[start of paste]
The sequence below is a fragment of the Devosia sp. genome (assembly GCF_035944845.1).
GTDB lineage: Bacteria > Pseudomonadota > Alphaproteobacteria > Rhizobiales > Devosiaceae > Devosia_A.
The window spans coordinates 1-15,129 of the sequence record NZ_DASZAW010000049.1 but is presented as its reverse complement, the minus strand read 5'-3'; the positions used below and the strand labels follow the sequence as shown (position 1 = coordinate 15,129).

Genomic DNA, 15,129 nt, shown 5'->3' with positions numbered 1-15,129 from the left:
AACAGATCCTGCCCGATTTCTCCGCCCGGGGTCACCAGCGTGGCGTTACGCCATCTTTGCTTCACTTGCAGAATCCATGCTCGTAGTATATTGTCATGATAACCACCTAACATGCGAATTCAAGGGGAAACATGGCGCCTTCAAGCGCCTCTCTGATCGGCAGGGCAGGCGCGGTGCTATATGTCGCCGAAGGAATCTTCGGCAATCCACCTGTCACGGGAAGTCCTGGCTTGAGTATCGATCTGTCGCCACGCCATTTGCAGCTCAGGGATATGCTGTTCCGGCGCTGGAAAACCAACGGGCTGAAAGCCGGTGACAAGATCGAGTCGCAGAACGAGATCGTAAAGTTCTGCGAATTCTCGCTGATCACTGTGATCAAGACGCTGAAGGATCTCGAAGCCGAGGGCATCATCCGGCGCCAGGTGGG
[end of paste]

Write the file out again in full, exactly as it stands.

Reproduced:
The sequence below is a fragment of the Devosia sp. genome (assembly GCF_035944845.1).
GTDB lineage: Bacteria > Pseudomonadota > Alphaproteobacteria > Rhizobiales > Devosiaceae > Devosia_A.
The window spans coordinates 1-15,129 of the sequence record NZ_DASZAW010000049.1 but is presented as its reverse complement, the minus strand read 5'-3'; the positions used below and the strand labels follow the sequence as shown (position 1 = coordinate 15,129).

Genomic DNA, 15,129 nt, shown 5'->3' with positions numbered 1-15,129 from the left:
AACAGATCCTGCCCGATTTCTCCGCCCGGGGTCACCAGCGTGGCGTTACGCCATCTTTGCTTCACTTGCAGAATCCATGCTCGTAGTATATTGTCATGATAACCACCTAACATGCGAATTCAAGGGGAAACATGGCGCCTTCAAGCGCCTCTCTGATCGGCAGGGCAGGCGCGGTGCTATATGTCGCCGAAGGAATCTTCGGCAATCCACCTGTCACGGGAAGTCCTGGCTTGAGTATCGATCTGTCGCCACGCCATTTGCAGCTCAGGGATATGCTGTTCCGGCGCTGGAAAACCAACGGGCTGAAAGCCGGTGACAAGATCGAGTCGCAGAACGAGATCGTAAAGTTCTGCGAATTCTCGCTGATCACTGTGATCAAGACGCTGAAGGATCTCGAAGCCGAGGGCATCATCCGGCGCCAGGTGGG